Tile is a wonderful and versatile floor and wall covering. Water-resistant, cool to the touch, relatively easy to clean and maintain, and, if properly installed, long-lasting. That doesn’t mean it can’t be damaged, though, and there is nothing — nothing! — more infuriating than a single cracked tile in a field of perfect tile work.
The rage is even stronger if the crack is the result of a dumb accident, like a dropped tool or ill-advised indoor golf practice. Even if you are willing to overlook the crack, you really shouldn’t — cracked tile can have sharp edges that can injure bare feet and hands, and a damaged tile in a damp area can allow water intrude into your walls or subfloor.
But unless you strongly suspect your cracked tile is due to a structural issue or improper installation, you don’t have to rip out an entire wall or floor of tile to fix one treacherous culprit. With only a slight affinity for tools, you should be able to replace that one goddamned cracked tile ruining your aesthetic.
Take it slow
Resist the urge to grab a hammer and smash the tile out of the wall. Yes, that would be very satisfying! Until you cracked more tiles and grout lines in your exuberance, then realised you’d also undermined the wall under the tiles or the thinset adhesion. To create you must destroy, yes, but not like that.
Second, make sure you have replacement tile to work with. You did save a few tiles from the reno, didn’t you? If not, or if the tile work predates you, you’ll have to hunt down a replacement tile. Be warned: Even if you find the same brand and colour of tile, colour and finish can vary wildly across different lots. And if your existing tile has been there a while, it may have uniform wear that will make the new one very noticeable, which can be as distracting as a damaged tile.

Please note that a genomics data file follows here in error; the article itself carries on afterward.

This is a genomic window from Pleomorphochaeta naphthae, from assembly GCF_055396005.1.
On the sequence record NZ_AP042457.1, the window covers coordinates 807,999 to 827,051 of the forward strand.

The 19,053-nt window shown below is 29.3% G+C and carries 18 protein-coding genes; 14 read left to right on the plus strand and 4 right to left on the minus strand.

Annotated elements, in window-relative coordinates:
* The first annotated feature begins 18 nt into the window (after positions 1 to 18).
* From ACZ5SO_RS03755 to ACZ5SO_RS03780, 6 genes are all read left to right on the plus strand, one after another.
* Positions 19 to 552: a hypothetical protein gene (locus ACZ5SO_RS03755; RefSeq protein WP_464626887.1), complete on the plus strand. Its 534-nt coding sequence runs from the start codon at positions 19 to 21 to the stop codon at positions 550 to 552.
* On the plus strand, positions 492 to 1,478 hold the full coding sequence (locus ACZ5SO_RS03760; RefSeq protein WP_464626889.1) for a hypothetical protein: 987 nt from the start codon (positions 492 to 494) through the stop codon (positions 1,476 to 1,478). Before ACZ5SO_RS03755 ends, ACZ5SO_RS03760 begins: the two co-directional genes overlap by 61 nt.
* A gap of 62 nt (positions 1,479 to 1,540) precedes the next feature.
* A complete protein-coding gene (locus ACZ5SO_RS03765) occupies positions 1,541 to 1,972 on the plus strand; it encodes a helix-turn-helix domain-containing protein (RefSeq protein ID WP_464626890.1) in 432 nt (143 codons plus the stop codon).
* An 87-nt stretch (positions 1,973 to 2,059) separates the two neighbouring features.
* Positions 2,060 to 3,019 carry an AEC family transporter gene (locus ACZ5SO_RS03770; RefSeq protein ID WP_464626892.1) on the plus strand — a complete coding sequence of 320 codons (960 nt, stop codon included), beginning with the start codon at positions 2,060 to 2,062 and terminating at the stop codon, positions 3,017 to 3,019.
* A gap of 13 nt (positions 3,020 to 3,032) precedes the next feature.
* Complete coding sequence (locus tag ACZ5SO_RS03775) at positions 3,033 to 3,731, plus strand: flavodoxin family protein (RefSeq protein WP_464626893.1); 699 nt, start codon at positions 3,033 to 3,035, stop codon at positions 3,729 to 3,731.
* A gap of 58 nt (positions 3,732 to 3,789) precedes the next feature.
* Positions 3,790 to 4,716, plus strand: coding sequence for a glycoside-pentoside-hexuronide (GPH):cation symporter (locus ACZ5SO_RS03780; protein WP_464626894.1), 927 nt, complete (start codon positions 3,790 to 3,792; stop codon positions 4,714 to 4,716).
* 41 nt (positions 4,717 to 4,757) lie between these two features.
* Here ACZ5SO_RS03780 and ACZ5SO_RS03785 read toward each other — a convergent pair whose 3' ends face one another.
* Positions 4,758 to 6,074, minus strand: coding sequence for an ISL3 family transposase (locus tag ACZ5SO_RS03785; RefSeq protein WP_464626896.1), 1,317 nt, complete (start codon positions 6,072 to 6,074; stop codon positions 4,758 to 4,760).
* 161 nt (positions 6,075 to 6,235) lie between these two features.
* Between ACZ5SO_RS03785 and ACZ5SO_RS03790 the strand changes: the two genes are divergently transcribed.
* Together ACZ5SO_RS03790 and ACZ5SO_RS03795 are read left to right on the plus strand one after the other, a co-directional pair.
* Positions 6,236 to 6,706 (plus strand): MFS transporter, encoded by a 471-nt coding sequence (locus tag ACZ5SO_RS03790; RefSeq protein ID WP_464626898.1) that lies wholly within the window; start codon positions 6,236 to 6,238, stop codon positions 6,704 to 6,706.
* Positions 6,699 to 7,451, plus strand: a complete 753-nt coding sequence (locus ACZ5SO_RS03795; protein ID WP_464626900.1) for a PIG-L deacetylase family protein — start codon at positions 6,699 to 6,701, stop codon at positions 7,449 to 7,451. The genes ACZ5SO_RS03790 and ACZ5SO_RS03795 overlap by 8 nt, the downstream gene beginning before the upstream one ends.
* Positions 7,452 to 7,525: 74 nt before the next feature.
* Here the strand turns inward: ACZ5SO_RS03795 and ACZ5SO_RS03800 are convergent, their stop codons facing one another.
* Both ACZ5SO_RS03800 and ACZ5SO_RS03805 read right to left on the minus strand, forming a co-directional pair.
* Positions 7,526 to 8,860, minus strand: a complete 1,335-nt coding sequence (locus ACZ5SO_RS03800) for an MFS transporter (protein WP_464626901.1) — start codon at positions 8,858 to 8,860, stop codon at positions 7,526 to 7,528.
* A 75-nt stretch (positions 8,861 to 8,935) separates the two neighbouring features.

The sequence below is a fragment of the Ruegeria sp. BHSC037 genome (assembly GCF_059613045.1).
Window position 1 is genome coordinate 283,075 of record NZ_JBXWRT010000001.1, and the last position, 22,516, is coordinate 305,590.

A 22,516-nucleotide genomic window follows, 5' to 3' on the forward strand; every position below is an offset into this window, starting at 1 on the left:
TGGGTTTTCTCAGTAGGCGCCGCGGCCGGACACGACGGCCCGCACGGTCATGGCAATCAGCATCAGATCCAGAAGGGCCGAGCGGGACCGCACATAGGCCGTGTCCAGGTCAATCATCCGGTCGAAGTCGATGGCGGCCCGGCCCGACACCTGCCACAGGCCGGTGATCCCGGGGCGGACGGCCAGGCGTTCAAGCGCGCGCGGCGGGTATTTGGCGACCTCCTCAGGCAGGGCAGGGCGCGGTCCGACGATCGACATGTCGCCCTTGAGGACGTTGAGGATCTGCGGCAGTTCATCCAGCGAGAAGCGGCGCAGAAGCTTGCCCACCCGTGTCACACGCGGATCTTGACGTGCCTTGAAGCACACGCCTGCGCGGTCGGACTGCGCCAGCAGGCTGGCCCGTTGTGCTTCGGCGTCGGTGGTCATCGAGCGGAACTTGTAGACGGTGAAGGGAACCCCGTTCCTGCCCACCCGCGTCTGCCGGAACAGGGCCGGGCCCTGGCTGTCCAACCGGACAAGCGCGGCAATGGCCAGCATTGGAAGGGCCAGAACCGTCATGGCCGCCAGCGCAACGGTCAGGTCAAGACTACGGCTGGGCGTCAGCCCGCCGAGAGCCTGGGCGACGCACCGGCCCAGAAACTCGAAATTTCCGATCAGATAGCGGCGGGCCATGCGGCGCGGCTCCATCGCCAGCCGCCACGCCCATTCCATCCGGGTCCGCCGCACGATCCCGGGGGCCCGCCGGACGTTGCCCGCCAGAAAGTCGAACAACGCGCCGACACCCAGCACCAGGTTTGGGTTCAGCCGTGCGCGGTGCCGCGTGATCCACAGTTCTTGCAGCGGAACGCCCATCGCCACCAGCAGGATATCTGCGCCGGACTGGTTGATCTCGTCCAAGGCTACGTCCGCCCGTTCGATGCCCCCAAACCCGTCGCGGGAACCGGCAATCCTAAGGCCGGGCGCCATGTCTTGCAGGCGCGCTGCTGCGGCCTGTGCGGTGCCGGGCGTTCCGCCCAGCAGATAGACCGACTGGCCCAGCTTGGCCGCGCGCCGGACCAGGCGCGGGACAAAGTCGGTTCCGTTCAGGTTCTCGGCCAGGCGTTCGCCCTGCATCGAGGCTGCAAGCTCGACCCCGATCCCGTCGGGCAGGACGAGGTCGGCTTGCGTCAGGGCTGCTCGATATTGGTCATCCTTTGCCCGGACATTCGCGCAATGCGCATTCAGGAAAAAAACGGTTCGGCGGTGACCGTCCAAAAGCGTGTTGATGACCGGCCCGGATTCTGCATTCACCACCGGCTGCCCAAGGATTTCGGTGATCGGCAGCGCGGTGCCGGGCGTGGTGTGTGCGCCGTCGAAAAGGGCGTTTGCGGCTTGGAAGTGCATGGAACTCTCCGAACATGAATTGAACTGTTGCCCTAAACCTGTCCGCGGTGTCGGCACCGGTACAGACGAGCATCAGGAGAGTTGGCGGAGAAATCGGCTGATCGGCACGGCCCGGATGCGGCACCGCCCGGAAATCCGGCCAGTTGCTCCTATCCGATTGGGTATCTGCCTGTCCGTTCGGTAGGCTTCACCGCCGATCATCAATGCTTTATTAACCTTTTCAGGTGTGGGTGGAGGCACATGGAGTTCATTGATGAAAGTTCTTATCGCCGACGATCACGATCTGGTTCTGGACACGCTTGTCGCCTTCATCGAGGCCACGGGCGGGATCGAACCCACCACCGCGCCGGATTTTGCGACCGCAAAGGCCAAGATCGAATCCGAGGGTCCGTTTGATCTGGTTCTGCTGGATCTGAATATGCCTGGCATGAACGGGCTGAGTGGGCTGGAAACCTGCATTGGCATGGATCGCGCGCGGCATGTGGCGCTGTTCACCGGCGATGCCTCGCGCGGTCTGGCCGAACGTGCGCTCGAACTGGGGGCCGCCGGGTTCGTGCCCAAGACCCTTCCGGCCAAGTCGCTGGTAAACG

Compare your replacement tile with the existing installation before doing anything. If necessary, you might be able to have your tiles replicated from the broken shards, but that ain’t cheap, and can take a little time. But this might be the only way to get a perfect match, especially if your tile has been discontinued.
Once you have a tile in hand, grab some supplies: a grout saw, painter’s tape, a drill, a hammer and chisel, and some adhesive.
- Remove the grout. Use the grout saw to saw away the grout around the edges of the broken tile. (You can also use a multi-tool with a grout saw attachment.) Be careful not to scratch any of the good tile — take it slow and steady.
- Tape the tile. Use painter’s tape to cover the undamaged tiles around the broken one. This will protect them from damage.
- Drill the tile. Using an appropriate 1/4-inch drill bit (e.g., a ceramic bit for ceramic tile, a stone bit for stone tile), make some holes in the pieces of the broken tile, being careful not to penetrate the substrate. This makes it easier to pop the broken pieces out.
- Chisel. Using a hammer and a cold chisel, tile chisel, or honestly any flat-edge tool (like a screwdriver), chisel out the broken tile. Again, take it slow — you don’t want to damage any of the surrounding tiles. Once the tile itself is gone, go back and chisel out the thinset or mastic that’s left behind until you have a nice clean substrate exposed.
- Set the tile. Clean out the hole, apply thinset or other adhesive, butter the back of your replacement tile, and set it. Once it is ready, apply grout, and you’re done.
If you worked carefully and had extra tiles, your work should be invisible. Now all you have to do is find a new place to practice your hammer juggling.